How Full Should I Be?

I now know when to stop. Even when it’s sooooo good!

I get asked this by people quite a bit, and those of you also in your non-diet, internally regulated eating journey might be struggling with the same question: “How full should I be?”

I answer this question, sometimes perhaps infuriatingly so, with, “Well, that depends on how full you want to feel.”

Pause. I read my questioner’s mind. Not helpful.

This answer, though, rescues you from the pat solutions that diets try to offer and don’t work. Think of the last diet you can remember – did it ever mention anything about respecting fullness? Or honoring your hunger? Probably not. It was likely much more concerned with teaching you how to trick your body out of feeling hungry and craving satisfaction (which never worked).

I know your frustration; after all, I was the person, back in my dieting days, who could not stop eating my favorite food, pizza, until I was absolutely uncomfortably stuffed. I had to work my way through this process, too.

So, a while back I wrote about experimenting with my fullness, having learned that there was a difference between being “no longer hungry” and the varying levels of fullness that one can experience. I decided to see what “no longer hungry” felt like as a stopping point.

I experimented and experimented. It took so much experimenting in the year and a half since I wrote that post. Here’s what I learned:

It’s not enough for me to be just “no longer hungry.” I do hit that spot while eating, I recognize it, but it does not satisfy me most of the time.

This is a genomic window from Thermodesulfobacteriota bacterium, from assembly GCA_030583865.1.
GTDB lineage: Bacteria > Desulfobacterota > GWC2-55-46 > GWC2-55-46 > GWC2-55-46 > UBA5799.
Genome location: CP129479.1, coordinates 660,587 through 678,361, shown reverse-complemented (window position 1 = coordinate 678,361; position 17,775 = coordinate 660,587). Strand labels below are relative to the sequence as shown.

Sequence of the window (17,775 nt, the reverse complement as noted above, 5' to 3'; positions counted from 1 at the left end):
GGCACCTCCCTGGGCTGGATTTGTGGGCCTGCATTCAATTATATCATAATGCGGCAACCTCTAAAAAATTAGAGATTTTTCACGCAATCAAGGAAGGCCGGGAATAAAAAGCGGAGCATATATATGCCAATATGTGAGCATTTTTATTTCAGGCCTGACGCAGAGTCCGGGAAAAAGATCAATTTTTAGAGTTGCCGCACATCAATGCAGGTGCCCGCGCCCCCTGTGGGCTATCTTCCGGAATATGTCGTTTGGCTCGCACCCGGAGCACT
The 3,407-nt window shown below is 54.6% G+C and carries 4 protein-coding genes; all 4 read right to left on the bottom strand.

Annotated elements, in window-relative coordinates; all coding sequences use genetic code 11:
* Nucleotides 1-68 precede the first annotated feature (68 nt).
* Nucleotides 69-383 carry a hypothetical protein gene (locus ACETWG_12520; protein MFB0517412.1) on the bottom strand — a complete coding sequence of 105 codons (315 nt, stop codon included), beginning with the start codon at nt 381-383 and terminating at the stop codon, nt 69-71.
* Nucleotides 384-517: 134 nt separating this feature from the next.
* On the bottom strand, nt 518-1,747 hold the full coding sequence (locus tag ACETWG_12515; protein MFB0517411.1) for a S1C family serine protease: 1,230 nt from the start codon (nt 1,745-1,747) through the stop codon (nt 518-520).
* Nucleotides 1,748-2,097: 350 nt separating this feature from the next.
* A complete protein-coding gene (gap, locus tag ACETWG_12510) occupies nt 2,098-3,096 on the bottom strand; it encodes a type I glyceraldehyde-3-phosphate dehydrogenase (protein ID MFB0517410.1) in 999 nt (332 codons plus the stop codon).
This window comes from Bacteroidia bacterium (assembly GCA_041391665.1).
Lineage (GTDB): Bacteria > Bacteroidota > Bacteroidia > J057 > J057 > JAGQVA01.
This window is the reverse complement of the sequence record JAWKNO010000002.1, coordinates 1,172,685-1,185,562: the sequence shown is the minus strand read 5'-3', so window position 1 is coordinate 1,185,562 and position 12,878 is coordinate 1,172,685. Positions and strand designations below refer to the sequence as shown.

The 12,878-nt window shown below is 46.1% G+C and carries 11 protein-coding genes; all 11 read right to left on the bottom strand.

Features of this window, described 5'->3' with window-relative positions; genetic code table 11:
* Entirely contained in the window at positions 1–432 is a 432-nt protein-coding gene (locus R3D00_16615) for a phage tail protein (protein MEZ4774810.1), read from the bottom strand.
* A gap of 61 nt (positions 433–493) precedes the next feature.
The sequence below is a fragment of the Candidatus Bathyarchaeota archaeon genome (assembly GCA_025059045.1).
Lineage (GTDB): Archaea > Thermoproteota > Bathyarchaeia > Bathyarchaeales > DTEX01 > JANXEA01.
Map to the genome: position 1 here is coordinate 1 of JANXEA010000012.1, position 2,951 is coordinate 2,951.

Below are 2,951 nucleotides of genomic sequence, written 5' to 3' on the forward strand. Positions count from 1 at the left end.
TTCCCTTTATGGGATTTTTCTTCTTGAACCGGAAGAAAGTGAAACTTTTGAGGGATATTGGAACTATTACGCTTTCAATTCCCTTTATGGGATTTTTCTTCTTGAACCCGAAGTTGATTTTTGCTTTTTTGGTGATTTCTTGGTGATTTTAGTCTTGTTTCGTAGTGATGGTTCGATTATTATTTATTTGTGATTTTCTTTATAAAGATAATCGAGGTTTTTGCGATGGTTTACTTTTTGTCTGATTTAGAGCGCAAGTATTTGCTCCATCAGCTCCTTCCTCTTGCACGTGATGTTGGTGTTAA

I also learned I don’t like to be really full either. So somewhere in between “no longer hungry” and “really full” is a sweet spot that I like. The beauty of this is that I get to decide what level of fullness satisfies me most.

What I figured out is that if I stop at “no longer hungry,” I’m hungry as hell in an hour. When I’m at work, I really need a meal to satisfy me for at least a couple of hours, because I don’t enjoy snacking every hour (though sometimes in my woeful lack of preparation for lunch at work, this is the reality).

If I go to “really full” – the kind of fullness that puts me on the edge of discomfort – it ruins my appetite for the next meal. That’s no fun at all.

It also depends on the meal I eat. If it’s an especially good meal, I might eat a little more than I usually do, if I feel like it. If it’s a meal that turned out just meh, then I’m probably going to eat just enough to get by to the next meal or snack.

I discovered that, as I progress through a meal, how the food tastes in my mouth works in tandem with how my stomach feels to tell me when to stop.